|Born: Ambalal Jhaverbhai Patel |
|Dates: ||1907 (ca) - 1961, 14 June|
|Born: ||India, Ode|
|Died: ||India, Bombay|
Approved biography for A.J. Patel
(Courtesy of Christian Peterson)
Ambalal Jhaverbhai Patel was born in the small village of Ode, India, the son a primary schoolmaster. After a boyhood interest in photography, he secured jobs as an usher in a movie house and in a photographic studio in East Africa.
He ventured to Bombay by 1932, when he opened the Central Camera Company, a small shop to sell equipment, and then brought his family there. Patelís interest soon shifted to the movie industry, performing research for MGM and Twentieth Century Fox for films they shot in India. During the 1930s, he and his brother began making educational shorts and newsreels. In 1945, Professional Photographer called Patel a "movie tycoon" and indicated that he was also the Indian representative of Bardwell and McAlister, a Hollywood maker of lights for professional photographers. The magazine also pointed out that India was now second only to the United States in film production, making over two hundred feature-length movies a year.
In 1946, Patel established the Film Center in Bombay, a processing lab for black-and-white movie footage. About five years later, it began also developing color film and eventually became the largest processor in the country. He visited the United States at least twice, including in 1948, when he toured the country by plane with his wife and two children. During their stop in Chicago, they visited the editorial offices ofPopular Photography, which printed a small picture of them in its April 1948 issue.
On the night of August 15, 1947, Patel filmed Jawaharlal Nehru giving a speech on the occasion of Indiaís independence from Britain. His high position in the countryís film industry allowed him to have parties with visiting luminaries such as Alfred Hitchcock, Frank Capra, and Otto Preminger.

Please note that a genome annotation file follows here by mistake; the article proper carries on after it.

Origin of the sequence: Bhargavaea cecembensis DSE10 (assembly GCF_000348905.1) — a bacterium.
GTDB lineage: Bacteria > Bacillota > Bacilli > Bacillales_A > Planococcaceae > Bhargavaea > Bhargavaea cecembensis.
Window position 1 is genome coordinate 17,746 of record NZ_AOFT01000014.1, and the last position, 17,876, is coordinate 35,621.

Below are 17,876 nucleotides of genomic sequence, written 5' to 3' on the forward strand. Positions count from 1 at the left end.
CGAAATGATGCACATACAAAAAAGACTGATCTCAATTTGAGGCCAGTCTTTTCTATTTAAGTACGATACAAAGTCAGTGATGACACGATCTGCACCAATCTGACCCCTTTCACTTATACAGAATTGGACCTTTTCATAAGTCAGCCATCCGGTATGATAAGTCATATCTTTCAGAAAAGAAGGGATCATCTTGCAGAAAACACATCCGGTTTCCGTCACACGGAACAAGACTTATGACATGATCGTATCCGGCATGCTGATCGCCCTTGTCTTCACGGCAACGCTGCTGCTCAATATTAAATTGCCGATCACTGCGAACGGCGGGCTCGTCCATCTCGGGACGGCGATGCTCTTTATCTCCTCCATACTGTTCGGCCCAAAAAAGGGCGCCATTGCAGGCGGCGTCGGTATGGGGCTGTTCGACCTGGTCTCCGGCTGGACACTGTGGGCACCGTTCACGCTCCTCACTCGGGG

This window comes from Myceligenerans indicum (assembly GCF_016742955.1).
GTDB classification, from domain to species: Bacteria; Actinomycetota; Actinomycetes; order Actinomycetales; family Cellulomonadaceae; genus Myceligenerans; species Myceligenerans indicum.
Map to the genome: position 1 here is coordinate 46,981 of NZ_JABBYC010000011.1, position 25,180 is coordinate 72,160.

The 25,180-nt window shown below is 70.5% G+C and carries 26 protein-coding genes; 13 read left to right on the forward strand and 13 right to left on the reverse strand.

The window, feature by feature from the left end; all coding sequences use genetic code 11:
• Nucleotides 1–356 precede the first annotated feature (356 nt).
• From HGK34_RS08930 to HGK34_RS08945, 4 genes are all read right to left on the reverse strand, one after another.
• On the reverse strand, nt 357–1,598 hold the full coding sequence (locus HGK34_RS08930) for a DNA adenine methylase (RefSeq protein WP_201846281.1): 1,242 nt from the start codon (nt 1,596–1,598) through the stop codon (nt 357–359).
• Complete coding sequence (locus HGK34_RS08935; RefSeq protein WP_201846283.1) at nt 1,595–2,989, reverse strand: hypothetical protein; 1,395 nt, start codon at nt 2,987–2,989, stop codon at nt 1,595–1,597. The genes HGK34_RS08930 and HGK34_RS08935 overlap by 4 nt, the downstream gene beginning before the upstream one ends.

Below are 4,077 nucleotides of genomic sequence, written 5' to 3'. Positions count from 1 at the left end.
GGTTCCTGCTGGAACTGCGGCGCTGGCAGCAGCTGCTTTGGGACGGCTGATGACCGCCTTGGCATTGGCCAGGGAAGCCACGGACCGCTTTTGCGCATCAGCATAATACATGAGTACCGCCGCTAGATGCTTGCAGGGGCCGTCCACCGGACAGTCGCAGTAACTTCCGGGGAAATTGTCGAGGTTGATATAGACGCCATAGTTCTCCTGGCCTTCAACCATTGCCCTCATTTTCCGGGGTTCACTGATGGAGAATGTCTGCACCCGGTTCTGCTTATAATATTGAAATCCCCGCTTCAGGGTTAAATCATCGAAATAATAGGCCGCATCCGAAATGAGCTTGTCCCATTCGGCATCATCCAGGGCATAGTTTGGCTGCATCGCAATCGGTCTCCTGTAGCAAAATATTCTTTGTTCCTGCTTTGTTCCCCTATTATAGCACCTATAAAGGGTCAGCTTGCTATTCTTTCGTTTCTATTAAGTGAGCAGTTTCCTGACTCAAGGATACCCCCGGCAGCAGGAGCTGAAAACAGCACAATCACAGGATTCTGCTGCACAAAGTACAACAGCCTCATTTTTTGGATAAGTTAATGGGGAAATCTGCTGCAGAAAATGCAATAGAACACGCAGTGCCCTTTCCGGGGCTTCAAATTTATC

Patel pursued pictorial photography as an avid pastime during the 1930s and 1940s. Salons accepted his work in Bombay, London, Minneapolis, Milwaukee, New York, Rochester, and Wichita. His most prolific season exhibiting was 1938-39, when 128 of his prints were seen in forty-nine salons. In 1939, he was judged the top amateur photographer of the British Empire and the worldís tenth highest award winner. The American Annual of Photography reproduced his work in 1940, 1941, 1946, and 1947. And, Englandís Photograms of the Year did the same in 1939, 1946, and 1947. Sometime before 1940, Patel made the acquaintance of the Chicago pictorialist Max Thorek, as the institute owns a portrait by Thorek of Patel holding a camera and wearing a Western suit and turban.
Patelís pictorial subjects included the animals, people, and landscape of India. His photograph Modesty shows off his skills at capturing the mood of an attractive young Indian woman. The subject looks down and is rendered in a very shallow depth of focus, her large earrings rendered particularly soft. This picture won a medal in a Camera Craft competition and was reproduced in its October 1938 issue. The magazineís editor commented on Patelís motives by saying, "there seems to be ample justification for the treatment which he has adopted. The theme of his picture implies soft lighting and delicate modeling. He has achieved that with remarkable skill." The Minneapolis Institute of Arts print of Modesty was shown at the Milwaukee Photo Pictorialists and in the 1938 London Salon of Photography.
In 1960, A. J. Patel began construction of the Patel Industrial Center, to manufacture photographic equipment. The next year, on June 14, 1961, he died of a heart attack at his Bombay home.
Christian A. Peterson Pictorial Photography at the Minneapolis Institute of Arts (Christian A. Peterson: Privately printed, 2012)
This biography is courtesy and copyright of Christian Peterson and is included here with permission.
Date last updated: 1 June 2013.
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